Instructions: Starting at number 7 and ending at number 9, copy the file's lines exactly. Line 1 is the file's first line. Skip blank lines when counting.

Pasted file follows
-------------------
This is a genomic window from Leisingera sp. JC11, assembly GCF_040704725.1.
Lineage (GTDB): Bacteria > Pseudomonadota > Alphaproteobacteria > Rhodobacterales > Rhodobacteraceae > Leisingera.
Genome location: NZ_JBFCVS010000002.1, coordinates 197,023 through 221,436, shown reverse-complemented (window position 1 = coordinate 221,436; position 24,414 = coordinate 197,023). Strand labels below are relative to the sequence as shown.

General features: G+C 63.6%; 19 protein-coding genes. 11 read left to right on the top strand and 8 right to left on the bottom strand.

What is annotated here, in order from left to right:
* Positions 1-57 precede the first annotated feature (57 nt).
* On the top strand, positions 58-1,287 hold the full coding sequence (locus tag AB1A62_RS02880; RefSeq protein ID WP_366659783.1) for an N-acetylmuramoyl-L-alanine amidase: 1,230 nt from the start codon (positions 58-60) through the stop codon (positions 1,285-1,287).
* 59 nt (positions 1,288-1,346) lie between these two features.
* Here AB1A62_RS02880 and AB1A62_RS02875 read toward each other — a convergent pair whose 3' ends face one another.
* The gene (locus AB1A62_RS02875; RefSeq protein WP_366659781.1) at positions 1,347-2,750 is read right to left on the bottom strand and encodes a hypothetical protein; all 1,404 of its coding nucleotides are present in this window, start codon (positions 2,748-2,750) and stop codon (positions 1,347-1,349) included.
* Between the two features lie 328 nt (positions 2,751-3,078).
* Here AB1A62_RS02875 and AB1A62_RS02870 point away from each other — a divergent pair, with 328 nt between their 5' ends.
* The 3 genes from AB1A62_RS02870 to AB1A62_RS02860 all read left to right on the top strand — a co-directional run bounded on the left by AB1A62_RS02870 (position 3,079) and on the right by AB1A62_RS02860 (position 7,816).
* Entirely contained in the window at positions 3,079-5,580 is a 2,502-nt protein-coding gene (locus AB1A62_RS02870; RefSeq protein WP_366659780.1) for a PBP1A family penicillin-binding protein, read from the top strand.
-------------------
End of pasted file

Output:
* On the top strand, positions 58-1,287 hold the full coding sequence (locus tag AB1A62_RS02880; RefSeq protein ID WP_366659783.1) for an N-acetylmuramoyl-L-alanine amidase: 1,230 nt from the start codon (positions 58-60) through the stop codon (positions 1,285-1,287).
* 59 nt (positions 1,288-1,346) lie between these two features.
* Here AB1A62_RS02880 and AB1A62_RS02875 read toward each other — a convergent pair whose 3' ends face one another.